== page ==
In support of its application for sanctions pursuant to Section 1927 and the Court's inherent powers, IVL argues that Capital Bridge repeatedly delayed the resolution of the infringement action in bad faith. More specifically, IVL points to Plaintiff's attempt to adjourn the Court's adjudication of Defendants' Motion for Summary Judgment based on the PTO's issuance of a Notice of Allowability in Plaintiff's ongoing patent reissue application. (See Damoulakis Decl. Ex. K, L and M; IVL's Mot. For Sanctions 17-18.) IVL asserts that Capital Bridge's argument that Defendant's Motion for Summary Judgment be denied without prejudice during the pendency of Capital Bridge's patent reissue application was "in clear contradiction of well settled case law that any newly reissued claims be applied retroactively" (IVL's Mot. For Sanctions 17), and that such conduct evidenced the necessary showing of bad faith required for an award of sanctions pursuant to Section 1927.
As noted above, a finding of bad faith is appropriate only where an attorney's actions are so devoid of merit that it can only be concluded that they were undertaken for some improper purpose. See Schlaifer Nance & Co, 194 F.3d at 336. Although the Court was ultimately unpersuaded by Plaintiff's claim that Defendants' Motion for Summary Judgment should be denied based on the PTO's issuance of a Notice of Allowability, this alone does not suggest that it was manifestly unreasonable, and certainly does not constitute a clear and convincing showing of bad faith.
Additionally, IVL contends that Plaintiff's responses to Defendants' Statement of Material Facts Pursuant to Local Rule 56.1 were false and unresponsive, evidencing clear bad faith. (IVL's Mot. For Sanctions 19.) While the Court agrees with Defendants that Plaintiff's responses were insufficient given that they were made after receiving discovery and that they were inconsistent with Plaintiff's counsel's representations to the Court during the August 2, 2005 conference, there is no clear evidence to suggest that Plaintiff's actions were the result of anything other than a lack of diligent legal work and/or confused thinking. Consequently, absent a clear showing of bad faith or that Plaintiff's actions were undertaken for an improper purpose, Defendant IVL's Motion for Sanctions pursuant to Section 1927 must be denied. For the same reasons, the Court likewise declines to sanction Plaintiff pursuant to its inherent powers.
C. Rule 11 Sanctions
1. Standard of Review
Finally, Defendants claim that Capital Bridge, by filing and maintaining its Complaint, violated Rule 11(b) of the Federal Rules of Civil Procedure.*fn3 The Second Circuit has held that "the standard for triggering the award of fees under Rule 11 is objective unreasonableness, and is not based on the subjective beliefs of the person making the statement." Storey v. Cello Holdings, L.L.C., 347 F.3d 370 (2d Cir. 2003) (internal quotation marks and citation omitted); see also Margo v. Weiss, 213 F.3d 55, 64 (2d Cir. 2000) ("Rule 11(b)(2) establishes an objective standard, intended to eliminate any 'empty-head pure-heart' justification for patently frivolous arguments." (internal quotation marks omitted)). As with sanctions awarded pursuant to 35 U.S.C. § 285, even if a court has concluded that Rule 11(b) has been violated, an award of sanctions is not mandatory. At its discretion, a court may impose sanctions, monetary or otherwise, "'sufficient to deter repetition of such conduct.'" Id. at 65 (quoting Fed. R. Civ. P. 11(c)(2)).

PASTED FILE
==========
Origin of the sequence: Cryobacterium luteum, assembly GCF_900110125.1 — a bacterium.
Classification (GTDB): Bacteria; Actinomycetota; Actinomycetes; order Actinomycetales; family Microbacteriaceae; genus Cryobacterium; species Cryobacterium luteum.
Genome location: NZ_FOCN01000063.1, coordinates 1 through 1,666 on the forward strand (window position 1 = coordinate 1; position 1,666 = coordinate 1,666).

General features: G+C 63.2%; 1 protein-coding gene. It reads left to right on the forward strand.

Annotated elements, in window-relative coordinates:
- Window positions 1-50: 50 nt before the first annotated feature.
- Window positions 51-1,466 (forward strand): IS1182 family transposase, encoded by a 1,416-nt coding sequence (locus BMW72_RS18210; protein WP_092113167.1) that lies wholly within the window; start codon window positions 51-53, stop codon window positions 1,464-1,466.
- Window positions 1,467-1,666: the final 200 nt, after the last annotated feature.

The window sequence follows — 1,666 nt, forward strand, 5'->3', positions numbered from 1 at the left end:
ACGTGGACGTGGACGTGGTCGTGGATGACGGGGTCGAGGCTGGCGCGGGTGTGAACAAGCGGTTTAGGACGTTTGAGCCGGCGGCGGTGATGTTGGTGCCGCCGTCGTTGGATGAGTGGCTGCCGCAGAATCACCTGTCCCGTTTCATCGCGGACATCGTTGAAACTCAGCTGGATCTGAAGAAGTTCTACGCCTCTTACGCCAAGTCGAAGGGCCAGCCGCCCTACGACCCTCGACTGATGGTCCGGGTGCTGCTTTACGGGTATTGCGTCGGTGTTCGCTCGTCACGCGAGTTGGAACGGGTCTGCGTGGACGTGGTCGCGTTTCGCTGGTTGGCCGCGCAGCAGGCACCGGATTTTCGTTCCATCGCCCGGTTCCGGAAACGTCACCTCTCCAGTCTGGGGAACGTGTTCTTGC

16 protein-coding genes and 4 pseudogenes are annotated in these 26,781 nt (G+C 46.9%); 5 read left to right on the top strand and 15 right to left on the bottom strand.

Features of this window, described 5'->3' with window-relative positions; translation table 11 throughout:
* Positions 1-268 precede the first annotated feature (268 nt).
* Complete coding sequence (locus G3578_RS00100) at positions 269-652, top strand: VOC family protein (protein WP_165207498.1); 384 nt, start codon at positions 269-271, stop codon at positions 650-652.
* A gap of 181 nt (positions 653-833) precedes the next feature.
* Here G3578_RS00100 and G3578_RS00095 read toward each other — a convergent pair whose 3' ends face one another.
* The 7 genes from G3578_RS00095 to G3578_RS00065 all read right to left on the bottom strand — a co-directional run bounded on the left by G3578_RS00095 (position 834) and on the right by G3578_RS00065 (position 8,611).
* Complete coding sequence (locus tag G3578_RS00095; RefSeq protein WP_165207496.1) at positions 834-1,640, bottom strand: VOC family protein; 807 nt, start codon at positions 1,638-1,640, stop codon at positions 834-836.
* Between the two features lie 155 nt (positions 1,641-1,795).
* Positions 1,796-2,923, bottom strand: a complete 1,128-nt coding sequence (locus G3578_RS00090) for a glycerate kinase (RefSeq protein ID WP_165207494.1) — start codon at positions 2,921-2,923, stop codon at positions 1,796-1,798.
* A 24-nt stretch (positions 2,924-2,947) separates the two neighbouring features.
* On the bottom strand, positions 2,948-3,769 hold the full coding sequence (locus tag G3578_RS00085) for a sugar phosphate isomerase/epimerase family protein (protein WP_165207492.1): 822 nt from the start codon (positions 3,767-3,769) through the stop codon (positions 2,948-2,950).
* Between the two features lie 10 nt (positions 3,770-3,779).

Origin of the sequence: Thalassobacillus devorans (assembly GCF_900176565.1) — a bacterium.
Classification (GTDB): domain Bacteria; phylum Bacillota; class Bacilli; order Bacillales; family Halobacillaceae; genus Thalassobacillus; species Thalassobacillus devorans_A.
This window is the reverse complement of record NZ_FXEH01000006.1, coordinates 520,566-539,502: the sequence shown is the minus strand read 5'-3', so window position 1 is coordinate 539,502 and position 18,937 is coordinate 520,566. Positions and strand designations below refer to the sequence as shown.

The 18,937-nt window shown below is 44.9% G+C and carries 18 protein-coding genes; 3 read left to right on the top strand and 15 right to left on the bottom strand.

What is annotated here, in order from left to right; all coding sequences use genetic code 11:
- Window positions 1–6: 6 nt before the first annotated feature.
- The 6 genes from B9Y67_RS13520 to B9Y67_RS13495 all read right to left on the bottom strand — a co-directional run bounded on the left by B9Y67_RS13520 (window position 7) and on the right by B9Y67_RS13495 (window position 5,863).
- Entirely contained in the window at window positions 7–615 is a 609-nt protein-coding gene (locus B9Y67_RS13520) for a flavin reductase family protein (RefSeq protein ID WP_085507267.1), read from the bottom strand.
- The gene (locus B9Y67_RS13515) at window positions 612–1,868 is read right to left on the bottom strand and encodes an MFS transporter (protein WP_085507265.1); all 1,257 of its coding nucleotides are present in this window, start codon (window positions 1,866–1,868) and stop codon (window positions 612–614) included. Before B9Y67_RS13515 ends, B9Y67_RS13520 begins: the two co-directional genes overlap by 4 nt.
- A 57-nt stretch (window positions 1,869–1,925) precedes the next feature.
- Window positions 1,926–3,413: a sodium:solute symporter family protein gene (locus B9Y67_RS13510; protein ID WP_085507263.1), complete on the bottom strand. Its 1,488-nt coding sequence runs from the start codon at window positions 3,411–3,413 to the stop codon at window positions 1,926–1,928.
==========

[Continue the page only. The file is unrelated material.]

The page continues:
Rule 11 imposes a duty on every attorney to conduct a reasonable pre-filing inquiry into the evidentiary and factual support for the claim, and to certify that the legal arguments are supported by existing law, and therefore that they are not frivolous. Fed. R. Civ. P. 11(b). "In the context of patent infringement actions, [the Federal Circuit has] interpreted Rule 11 to require, at a minimum, that an attorney interpret the asserted patent claims and compare the accused device with those claims before filing a claim alleging infringement." Q-Pharma, Inc. v. Andrew Jergens Co., 360 F.3d 1295, 1300-01 (Fed. Cir. 2004).
Because the Court has concluded that Capital Bridge appears to have undertaken a minimally reasonable pre-filing infringement inquiry in light of the Wamsley Declaration, see supra II(A)(2), and in accordance with the Federal Circuit's reasonable inquiry requirement as laid out in Q-Pharma,the Court declines to impose sanctions pursuant to Rule 11. Though this case was not a close call, counsel's conduct did not sink to the sanctionable.
For the reasons stated herein, Defendants' Motions are DENIED.*fn4 The Clerk is directed to terminate the Motions (Doc. #49, 51 and 60).